Identification of fatty aldehyde dehydrogenase in the breakdown of phytol to phytanic acid

Daan M van den Brink, Joram N I van Miert, Georges Dacremont, Jean-François Rontani, Gerbert A Jansen, Ronald J A Wanders
Molecular Genetics and Metabolism 2004, 82 (1): 33-7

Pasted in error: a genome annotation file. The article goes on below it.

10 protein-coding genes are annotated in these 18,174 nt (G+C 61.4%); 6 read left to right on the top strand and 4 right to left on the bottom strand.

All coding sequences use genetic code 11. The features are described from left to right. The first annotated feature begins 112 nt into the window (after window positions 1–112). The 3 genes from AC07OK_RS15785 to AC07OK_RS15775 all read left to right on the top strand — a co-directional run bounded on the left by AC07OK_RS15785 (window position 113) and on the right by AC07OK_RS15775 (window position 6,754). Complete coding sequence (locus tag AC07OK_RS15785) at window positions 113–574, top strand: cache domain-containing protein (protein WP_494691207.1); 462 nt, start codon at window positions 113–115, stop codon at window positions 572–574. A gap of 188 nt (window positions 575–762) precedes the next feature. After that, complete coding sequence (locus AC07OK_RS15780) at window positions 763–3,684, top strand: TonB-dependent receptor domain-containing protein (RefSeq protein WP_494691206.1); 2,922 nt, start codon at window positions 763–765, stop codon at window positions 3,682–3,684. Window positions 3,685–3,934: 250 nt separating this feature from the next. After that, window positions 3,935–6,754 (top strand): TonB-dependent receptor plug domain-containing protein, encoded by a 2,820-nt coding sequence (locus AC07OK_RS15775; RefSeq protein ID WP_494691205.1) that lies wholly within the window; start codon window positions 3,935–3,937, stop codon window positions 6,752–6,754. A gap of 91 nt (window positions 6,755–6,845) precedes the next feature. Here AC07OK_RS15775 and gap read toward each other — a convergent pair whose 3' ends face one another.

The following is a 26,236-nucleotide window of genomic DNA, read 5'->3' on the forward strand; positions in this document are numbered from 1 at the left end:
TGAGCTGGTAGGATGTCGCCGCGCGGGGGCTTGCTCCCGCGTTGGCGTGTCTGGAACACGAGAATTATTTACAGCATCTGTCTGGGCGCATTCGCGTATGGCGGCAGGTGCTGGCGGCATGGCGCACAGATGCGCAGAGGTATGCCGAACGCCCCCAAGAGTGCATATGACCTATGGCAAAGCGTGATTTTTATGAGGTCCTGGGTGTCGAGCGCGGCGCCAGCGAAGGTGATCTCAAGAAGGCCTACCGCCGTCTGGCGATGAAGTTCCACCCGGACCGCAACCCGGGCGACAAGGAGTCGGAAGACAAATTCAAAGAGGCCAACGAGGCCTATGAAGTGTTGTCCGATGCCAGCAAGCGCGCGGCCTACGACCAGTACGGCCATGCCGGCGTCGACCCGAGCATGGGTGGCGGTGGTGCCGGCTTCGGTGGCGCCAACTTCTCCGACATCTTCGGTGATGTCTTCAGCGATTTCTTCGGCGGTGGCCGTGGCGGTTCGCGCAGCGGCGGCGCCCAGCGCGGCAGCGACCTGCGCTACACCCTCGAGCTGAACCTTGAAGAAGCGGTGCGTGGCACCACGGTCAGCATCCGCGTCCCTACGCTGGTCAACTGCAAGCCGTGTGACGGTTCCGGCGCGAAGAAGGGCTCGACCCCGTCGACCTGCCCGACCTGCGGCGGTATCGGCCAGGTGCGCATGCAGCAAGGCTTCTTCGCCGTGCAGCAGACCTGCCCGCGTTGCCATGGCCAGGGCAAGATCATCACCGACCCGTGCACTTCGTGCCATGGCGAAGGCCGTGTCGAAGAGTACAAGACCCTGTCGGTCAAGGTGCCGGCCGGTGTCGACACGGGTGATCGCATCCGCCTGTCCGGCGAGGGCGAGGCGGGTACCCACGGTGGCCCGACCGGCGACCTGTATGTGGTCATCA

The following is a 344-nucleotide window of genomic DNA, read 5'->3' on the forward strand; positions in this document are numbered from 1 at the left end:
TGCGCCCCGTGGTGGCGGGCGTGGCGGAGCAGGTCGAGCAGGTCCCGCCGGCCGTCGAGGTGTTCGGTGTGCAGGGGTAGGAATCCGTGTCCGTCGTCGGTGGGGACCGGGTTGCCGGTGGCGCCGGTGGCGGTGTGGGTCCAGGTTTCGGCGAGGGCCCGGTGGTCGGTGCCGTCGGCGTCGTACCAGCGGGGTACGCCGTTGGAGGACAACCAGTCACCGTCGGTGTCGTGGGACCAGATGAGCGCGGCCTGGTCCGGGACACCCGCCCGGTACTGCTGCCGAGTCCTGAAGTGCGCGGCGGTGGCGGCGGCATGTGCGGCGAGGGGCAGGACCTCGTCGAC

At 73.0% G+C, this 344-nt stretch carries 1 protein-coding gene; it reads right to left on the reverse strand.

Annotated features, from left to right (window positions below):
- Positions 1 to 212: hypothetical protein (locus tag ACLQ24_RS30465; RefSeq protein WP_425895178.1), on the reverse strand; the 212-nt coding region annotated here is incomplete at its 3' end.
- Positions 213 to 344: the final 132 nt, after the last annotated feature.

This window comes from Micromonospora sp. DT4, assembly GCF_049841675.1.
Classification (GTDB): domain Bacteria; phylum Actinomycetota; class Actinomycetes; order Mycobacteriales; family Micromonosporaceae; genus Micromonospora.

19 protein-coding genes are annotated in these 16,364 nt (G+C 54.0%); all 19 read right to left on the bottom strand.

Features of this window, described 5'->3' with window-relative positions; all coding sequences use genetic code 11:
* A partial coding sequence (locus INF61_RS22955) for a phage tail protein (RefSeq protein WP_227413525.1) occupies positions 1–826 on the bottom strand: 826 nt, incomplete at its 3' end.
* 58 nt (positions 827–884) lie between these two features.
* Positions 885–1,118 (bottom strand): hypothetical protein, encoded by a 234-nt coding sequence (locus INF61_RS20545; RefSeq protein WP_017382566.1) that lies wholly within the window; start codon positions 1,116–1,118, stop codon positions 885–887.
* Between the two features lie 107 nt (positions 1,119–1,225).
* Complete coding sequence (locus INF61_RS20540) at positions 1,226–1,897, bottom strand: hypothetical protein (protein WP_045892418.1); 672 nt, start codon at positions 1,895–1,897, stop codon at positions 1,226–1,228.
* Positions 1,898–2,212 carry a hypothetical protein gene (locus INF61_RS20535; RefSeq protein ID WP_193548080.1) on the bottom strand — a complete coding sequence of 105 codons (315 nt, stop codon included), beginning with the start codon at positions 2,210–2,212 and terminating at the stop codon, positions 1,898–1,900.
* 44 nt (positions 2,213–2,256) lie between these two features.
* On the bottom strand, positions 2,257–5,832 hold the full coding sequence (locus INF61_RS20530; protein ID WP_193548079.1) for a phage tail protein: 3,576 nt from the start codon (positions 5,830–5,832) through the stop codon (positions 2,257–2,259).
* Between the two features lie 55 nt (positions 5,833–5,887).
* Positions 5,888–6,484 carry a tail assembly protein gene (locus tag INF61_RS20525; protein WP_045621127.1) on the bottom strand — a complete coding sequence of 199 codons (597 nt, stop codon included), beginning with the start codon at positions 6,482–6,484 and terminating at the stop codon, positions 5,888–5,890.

Phytol is a branched chain fatty alcohol, which is abundantly present in nature as part of the chlorophyll molecule. In its free form, phytol is metabolized to phytanic acid, which accumulates in patients suffering from a variety of peroxisomal disorders, including Refsum disease. The breakdown of phytol to phytanic acid takes place in three steps, in which first, the alcohol is converted to the aldehyde, second the aldehyde is converted to phytenic acid, and finally the double bond is reduced to yield phytanic acid. By culturing fibroblasts in the presence of phytol, increases in the levels of phytenic and phytanic acid were detected. Interestingly, fibroblasts derived from patients affected by Sjögren Larsson syndrome (SLS), known to be deficient in microsomal fatty aldehyde dehydrogenase (FALDH) were found to be deficient in this. In addition, fibroblast homogenates of these patients, incubated with phytol in the presence of NAD+ did not produce any phytenic acid. This indicates that FALDH is involved in the breakdown of phytol.

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